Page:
'So many people are walking round scarred': Acid attack victim Naomi Oni calls for tougher Government controls on sale of corrosive liquids

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The victim of an horrific acid attack left with burns on her face has called on the Government to tighten regulations on the sale of liquids like bleach.

Naomi Oni, 25, was attacked by jealous friend Mary Konye in 2012 and suffered burns to her face, neck and chest.

Now, Ms Oni has accused MPs of dragging its feet on tightening regulations after six moped riders were doused with corrosive liquid in 24 hours in the capital.

A 16-year-old is due to appear in court over five of the attacks which happened on Thursday night today.

90 people have been attacked with acid in London so far this year.


Scarred: Mary Konye (left) attacked Naomi Oni (right)

Ms Oni told the Times: “People were shocked by what happened to me but the problem wasn’t taken seriously.

“It didn’t feel like I was listened to, which makes it really upsetting to see how many people are being affected now in 2017. There is no one demographic being targeted – it can happen to anybody.

“There should be tough restrictions on who can buy it and at what age. 

“Why isn’t there a licensing system? People who sell it should be selling the most diluted versions, and the people who buy it should have to have a licence. It cannot be right that so many people are walking around scarred by acid.”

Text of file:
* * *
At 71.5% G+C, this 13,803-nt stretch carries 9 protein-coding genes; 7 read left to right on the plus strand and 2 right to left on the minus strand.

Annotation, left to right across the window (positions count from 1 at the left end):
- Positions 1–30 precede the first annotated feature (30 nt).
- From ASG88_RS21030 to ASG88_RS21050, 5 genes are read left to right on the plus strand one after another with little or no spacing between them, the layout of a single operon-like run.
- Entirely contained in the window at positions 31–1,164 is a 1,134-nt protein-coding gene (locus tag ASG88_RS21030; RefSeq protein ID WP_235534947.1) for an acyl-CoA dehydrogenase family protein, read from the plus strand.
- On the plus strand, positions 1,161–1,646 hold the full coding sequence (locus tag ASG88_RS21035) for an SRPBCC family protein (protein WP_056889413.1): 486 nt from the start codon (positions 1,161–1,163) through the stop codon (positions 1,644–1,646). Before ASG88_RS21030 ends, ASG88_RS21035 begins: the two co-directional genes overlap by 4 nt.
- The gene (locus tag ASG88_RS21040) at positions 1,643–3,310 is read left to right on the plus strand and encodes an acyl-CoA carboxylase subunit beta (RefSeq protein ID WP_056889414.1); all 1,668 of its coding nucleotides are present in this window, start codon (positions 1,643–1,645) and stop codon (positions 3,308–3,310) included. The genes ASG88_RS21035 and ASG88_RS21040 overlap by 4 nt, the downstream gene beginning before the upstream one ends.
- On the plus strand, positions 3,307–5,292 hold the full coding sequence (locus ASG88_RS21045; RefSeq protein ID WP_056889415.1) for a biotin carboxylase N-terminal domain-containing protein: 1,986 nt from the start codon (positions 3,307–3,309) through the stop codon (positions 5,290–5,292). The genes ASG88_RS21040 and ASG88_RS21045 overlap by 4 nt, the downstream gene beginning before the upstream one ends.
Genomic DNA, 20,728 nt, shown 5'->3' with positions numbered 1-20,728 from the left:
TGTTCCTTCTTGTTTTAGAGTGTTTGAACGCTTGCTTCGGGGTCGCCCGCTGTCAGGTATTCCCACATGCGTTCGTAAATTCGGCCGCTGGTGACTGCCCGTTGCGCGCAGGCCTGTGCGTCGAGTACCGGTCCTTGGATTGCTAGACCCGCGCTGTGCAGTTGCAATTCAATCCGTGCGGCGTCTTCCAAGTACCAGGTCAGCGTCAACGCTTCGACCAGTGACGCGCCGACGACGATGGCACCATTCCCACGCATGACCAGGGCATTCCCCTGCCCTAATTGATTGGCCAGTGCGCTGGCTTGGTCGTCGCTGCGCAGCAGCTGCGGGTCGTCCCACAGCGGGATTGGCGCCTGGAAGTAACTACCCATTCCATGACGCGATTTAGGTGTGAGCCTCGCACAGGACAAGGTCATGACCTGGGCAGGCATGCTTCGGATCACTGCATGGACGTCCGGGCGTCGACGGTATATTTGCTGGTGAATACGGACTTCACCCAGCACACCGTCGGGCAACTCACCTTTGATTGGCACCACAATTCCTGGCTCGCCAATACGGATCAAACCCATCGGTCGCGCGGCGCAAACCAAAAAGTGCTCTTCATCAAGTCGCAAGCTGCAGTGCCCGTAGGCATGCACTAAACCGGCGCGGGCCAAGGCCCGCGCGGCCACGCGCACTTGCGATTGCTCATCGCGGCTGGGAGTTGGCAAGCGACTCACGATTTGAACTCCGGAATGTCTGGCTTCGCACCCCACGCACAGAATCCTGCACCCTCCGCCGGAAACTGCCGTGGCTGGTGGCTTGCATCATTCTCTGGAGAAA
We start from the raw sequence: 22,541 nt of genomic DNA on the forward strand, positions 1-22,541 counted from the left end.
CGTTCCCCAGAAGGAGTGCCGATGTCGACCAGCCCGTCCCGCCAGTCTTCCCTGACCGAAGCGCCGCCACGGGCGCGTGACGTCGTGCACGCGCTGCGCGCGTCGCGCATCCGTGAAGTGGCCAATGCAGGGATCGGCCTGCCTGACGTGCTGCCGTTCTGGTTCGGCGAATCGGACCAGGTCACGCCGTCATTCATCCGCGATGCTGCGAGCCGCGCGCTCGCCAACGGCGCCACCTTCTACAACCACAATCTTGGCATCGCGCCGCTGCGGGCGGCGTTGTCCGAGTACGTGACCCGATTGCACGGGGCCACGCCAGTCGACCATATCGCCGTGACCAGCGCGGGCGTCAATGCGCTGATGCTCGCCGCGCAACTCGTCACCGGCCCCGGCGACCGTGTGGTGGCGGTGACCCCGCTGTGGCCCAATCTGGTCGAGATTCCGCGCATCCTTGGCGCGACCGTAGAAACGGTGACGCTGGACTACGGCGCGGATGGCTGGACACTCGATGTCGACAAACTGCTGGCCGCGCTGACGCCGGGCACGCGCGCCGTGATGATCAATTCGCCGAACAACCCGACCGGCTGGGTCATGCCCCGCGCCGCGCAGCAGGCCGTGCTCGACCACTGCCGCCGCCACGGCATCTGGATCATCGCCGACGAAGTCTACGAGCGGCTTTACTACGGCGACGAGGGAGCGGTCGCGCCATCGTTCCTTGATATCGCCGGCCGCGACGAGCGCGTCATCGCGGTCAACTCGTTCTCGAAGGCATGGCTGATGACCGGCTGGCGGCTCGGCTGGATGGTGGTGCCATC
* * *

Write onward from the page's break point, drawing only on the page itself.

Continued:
Five acid attacks carried out across London

Home secretary Amber Rudd pledged to put forward a strategy to help prevent acid attacks as ministers suggested those buying substances like bleach should be asked for ID.

MPs will debate the spike in acid attacks in the House of Commons today.


Home Secretary Amber Rudd announced a review into acid attack sentences. (Getty Images)

Sarah Newton, minister for safeguarding and countering extremism, told Sky News programme Sophy Ridge on Sunday: “A lot of the chemicals that are being used are under your sink, are in your bathroom. So we’re working with retailers and manufacturers.

“Can we reduce the strength of some of the cleaning materials? With retailers, should we be asking for, say, age-verification for younger people? How practical would that be?”

Acid attackers can be given life sentences, the maximum available for causing grievous bodily harm with intent. 

Ms Oni’s attacker was jailed for 12 years.

Possession of acid or other corrosive substances with intent to do harm can be treated as possession of an offensive weapon under the Prevention of Crime Act, which carries a maximum penalty of four years in jail.

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